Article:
Slides in this set
· On the 16th August 1819, approximately 60,000 men, women
and children gathered in St Peter's Field in Manchester.
· The protestors carried banners on which s were slogan
written on them such as "Liberty and Fraternity", "Reform or
Death" and "Votes for all".
· The 60,000 men, women and children had gone to hear a
speech from Henry Hunt who would come to criticise the
government and demand parliamentary reform.
· Many had expected trouble during the event so, local
magistrates called out 400 special constables and the
Manchester Yeomanry, (which is militia recruited from local
businessmen, farmers and lesser gentry.)…read more
· Standing ready for any trouble was also Henry Hunt, who had
been sensing trouble , offered to give himself up if there was
any violent actions. However the magistrates preferred him to
begin addressing the crowd
· But Later in Hunts speech the Magistrates became more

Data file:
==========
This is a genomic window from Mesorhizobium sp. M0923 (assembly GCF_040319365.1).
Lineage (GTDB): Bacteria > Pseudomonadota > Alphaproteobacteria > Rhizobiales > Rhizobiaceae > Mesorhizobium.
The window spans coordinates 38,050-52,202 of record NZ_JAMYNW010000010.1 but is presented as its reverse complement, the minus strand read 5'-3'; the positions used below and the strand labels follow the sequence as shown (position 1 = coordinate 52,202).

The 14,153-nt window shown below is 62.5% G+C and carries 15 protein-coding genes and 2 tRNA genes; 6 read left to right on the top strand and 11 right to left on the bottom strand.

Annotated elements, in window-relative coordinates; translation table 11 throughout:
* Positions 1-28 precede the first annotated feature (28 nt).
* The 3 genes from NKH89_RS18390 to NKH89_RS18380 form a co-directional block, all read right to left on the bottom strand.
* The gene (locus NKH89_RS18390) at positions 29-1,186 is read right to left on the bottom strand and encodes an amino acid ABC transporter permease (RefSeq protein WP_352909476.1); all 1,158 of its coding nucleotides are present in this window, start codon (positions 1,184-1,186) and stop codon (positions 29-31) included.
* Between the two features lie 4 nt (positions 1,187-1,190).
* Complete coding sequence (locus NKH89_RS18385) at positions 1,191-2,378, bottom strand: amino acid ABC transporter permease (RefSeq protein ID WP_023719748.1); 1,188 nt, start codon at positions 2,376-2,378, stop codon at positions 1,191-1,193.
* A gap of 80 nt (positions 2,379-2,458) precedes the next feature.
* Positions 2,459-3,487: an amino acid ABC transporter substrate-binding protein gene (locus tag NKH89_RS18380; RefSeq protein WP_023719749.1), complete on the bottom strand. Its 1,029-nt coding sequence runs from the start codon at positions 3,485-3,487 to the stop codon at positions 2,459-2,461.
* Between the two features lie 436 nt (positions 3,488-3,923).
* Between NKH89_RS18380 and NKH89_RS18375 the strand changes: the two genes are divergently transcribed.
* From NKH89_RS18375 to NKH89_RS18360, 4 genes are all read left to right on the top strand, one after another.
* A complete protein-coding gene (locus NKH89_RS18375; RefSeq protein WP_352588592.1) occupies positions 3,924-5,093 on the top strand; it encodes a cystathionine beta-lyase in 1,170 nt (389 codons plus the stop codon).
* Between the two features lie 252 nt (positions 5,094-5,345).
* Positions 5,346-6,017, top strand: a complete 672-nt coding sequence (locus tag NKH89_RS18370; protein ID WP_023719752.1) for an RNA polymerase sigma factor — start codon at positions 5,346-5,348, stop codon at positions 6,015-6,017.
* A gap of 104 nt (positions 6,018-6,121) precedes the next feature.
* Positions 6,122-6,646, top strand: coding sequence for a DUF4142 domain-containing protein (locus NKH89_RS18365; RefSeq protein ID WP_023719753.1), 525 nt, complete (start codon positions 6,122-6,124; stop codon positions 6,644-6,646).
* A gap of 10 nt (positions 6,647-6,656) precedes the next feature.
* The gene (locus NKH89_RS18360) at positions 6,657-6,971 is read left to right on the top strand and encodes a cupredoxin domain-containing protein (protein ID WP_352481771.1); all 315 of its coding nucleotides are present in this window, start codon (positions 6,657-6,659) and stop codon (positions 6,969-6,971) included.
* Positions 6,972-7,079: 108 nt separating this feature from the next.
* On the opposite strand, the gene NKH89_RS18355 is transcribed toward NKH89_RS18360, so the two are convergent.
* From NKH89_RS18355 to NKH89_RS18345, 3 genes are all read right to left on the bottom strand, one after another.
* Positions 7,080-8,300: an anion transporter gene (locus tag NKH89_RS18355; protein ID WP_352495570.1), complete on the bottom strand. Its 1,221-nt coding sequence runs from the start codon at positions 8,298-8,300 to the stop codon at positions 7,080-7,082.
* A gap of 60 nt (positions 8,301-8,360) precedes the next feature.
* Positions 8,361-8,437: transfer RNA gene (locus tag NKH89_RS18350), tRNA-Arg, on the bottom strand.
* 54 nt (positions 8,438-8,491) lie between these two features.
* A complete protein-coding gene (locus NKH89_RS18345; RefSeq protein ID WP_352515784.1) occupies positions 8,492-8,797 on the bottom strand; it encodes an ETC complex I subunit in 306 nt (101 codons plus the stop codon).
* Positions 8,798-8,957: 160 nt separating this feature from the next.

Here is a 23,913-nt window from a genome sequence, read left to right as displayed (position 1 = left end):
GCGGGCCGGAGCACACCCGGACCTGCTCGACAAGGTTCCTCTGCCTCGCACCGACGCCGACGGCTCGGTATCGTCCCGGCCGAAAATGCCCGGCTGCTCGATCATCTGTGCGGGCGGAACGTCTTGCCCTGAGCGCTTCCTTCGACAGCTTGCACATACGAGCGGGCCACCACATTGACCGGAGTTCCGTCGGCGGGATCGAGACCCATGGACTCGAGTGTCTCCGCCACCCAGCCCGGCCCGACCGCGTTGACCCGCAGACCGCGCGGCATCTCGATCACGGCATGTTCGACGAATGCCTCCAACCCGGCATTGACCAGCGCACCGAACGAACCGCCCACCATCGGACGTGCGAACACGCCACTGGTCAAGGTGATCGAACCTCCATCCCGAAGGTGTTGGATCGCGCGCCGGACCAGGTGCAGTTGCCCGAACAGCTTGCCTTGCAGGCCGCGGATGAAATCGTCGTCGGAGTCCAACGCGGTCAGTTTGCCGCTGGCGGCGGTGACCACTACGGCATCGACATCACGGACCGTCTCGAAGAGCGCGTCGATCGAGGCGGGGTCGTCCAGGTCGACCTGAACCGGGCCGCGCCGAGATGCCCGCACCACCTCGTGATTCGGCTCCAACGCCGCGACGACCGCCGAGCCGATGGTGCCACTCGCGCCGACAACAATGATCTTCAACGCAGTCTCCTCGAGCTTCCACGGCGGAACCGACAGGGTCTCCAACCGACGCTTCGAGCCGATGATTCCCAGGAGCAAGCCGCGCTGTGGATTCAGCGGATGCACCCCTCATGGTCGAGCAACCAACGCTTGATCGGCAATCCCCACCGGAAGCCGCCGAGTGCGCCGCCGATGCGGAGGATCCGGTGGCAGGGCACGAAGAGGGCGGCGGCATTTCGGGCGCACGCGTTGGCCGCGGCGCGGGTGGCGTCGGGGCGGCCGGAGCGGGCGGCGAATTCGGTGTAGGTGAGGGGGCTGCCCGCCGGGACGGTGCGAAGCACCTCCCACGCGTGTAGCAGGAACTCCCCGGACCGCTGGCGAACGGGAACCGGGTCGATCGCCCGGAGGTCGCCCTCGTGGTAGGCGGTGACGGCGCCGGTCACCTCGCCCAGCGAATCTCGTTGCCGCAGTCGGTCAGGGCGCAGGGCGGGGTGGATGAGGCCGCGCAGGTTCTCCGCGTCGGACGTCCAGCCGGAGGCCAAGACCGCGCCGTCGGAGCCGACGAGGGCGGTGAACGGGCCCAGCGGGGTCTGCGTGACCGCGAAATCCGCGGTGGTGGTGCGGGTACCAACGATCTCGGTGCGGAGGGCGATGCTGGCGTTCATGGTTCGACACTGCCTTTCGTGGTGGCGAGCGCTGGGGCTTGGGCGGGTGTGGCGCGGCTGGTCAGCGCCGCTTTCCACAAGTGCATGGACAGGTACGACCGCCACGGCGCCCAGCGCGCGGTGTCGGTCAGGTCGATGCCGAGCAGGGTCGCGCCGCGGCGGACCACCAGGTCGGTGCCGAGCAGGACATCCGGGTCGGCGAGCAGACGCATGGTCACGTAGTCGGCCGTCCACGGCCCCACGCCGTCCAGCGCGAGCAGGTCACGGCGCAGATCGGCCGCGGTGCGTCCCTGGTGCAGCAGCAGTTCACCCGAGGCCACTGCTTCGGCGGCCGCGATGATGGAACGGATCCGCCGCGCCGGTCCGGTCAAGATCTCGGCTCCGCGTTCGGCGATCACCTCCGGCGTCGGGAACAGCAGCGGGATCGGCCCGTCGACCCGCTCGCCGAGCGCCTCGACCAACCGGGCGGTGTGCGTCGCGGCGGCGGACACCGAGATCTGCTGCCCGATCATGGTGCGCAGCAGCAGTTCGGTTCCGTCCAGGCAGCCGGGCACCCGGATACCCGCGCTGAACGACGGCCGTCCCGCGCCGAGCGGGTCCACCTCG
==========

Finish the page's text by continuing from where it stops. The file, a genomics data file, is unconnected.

fearful and came to the conclusion that Manchester was now
in "great danger", ordered the Deputy Constable, Joseph
Nadin, to arrest Hunt and the other speakers.
· However, Nadin had said he and the constable would be
unable to arrest the speakers without help from the military.
· The Yeomanry moved into help…read more
· In the uprising the Calvary had to force their way
through the crowd, so that they could rescue the badly
· Overall, 11 people were killed and hundreds seriously
injured including both women and children.
· Within the country this event was seen as a disgrace as
British troops had charged in and killed their own people.…read more
· Many Radicals nicknamed the event referring to the
massacre as "Peterloo" in mocking reference to the
British victory over the Napoleon at Waterloo.
· Publicly, the government seemed very pleased, for
example, Lord Sidmouth, congratulated the
magistrates and Hunt was imprisoned for 2 years.
· Privately, though the government blamed the
magistrates for over- reacting.…read more